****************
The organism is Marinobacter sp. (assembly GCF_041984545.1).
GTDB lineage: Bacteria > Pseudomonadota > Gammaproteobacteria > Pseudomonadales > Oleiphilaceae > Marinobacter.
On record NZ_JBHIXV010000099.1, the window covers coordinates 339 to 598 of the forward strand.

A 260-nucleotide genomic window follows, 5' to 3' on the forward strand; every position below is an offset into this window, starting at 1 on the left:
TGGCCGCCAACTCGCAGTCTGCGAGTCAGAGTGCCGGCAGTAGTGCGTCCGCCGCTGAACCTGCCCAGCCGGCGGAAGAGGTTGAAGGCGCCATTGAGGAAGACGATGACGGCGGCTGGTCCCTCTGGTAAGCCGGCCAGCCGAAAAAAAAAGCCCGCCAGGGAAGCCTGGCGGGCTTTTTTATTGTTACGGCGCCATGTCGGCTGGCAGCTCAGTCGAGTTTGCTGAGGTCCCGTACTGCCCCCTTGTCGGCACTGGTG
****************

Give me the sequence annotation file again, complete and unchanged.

The organism is Marinobacter sp. (assembly GCF_041984545.1).
GTDB lineage: Bacteria > Pseudomonadota > Gammaproteobacteria > Pseudomonadales > Oleiphilaceae > Marinobacter.
On record NZ_JBHIXV010000099.1, the window covers coordinates 339 to 598 of the forward strand.

A 260-nucleotide genomic window follows, 5' to 3' on the forward strand; every position below is an offset into this window, starting at 1 on the left:
TGGCCGCCAACTCGCAGTCTGCGAGTCAGAGTGCCGGCAGTAGTGCGTCCGCCGCTGAACCTGCCCAGCCGGCGGAAGAGGTTGAAGGCGCCATTGAGGAAGACGATGACGGCGGCTGGTCCCTCTGGTAAGCCGGCCAGCCGAAAAAAAAAGCCCGCCAGGGAAGCCTGGCGGGCTTTTTTATTGTTACGGCGCCATGTCGGCTGGCAGCTCAGTCGAGTTTGCTGAGGTCCCGTACTGCCCCCTTGTCGGCACTGGTG